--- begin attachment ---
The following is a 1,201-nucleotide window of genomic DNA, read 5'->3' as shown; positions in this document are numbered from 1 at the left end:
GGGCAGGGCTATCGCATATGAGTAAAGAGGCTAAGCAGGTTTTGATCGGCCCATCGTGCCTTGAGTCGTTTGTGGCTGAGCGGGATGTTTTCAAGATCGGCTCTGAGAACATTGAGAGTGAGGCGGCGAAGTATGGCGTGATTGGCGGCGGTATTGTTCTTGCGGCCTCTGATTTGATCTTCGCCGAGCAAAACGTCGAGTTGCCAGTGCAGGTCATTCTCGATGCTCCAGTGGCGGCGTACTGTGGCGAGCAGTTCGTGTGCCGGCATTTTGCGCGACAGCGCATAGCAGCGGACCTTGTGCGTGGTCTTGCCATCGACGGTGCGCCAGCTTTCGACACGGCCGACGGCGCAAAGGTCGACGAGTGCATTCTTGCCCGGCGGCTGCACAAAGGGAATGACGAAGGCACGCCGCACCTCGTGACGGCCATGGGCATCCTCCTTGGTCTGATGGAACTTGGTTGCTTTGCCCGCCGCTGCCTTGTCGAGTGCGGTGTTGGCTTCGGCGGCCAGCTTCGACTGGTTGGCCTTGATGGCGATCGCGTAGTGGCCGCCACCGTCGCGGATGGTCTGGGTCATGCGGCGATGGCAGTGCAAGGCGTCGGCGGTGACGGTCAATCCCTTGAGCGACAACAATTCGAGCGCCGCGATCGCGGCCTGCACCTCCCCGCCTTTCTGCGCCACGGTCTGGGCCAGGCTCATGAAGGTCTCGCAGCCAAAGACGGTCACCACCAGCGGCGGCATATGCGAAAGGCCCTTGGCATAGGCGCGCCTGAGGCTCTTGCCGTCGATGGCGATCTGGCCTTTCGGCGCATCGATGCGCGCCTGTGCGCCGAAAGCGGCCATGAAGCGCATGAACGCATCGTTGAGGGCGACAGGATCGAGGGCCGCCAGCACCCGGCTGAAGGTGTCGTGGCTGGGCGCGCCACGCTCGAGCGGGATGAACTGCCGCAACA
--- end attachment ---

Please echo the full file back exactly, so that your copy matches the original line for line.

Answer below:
The following is a 1,201-nucleotide window of genomic DNA, read 5'->3' as shown; positions in this document are numbered from 1 at the left end:
GGGCAGGGCTATCGCATATGAGTAAAGAGGCTAAGCAGGTTTTGATCGGCCCATCGTGCCTTGAGTCGTTTGTGGCTGAGCGGGATGTTTTCAAGATCGGCTCTGAGAACATTGAGAGTGAGGCGGCGAAGTATGGCGTGATTGGCGGCGGTATTGTTCTTGCGGCCTCTGATTTGATCTTCGCCGAGCAAAACGTCGAGTTGCCAGTGCAGGTCATTCTCGATGCTCCAGTGGCGGCGTACTGTGGCGAGCAGTTCGTGTGCCGGCATTTTGCGCGACAGCGCATAGCAGCGGACCTTGTGCGTGGTCTTGCCATCGACGGTGCGCCAGCTTTCGACACGGCCGACGGCGCAAAGGTCGACGAGTGCATTCTTGCCCGGCGGCTGCACAAAGGGAATGACGAAGGCACGCCGCACCTCGTGACGGCCATGGGCATCCTCCTTGGTCTGATGGAACTTGGTTGCTTTGCCCGCCGCTGCCTTGTCGAGTGCGGTGTTGGCTTCGGCGGCCAGCTTCGACTGGTTGGCCTTGATGGCGATCGCGTAGTGGCCGCCACCGTCGCGGATGGTCTGGGTCATGCGGCGATGGCAGTGCAAGGCGTCGGCGGTGACGGTCAATCCCTTGAGCGACAACAATTCGAGCGCCGCGATCGCGGCCTGCACCTCCCCGCCTTTCTGCGCCACGGTCTGGGCCAGGCTCATGAAGGTCTCGCAGCCAAAGACGGTCACCACCAGCGGCGGCATATGCGAAAGGCCCTTGGCATAGGCGCGCCTGAGGCTCTTGCCGTCGATGGCGATCTGGCCTTTCGGCGCATCGATGCGCGCCTGTGCGCCGAAAGCGGCCATGAAGCGCATGAACGCATCGTTGAGGGCGACAGGATCGAGGGCCGCCAGCACCCGGCTGAAGGTGTCGTGGCTGGGCGCGCCACGCTCGAGCGGGATGAACTGCCGCAACA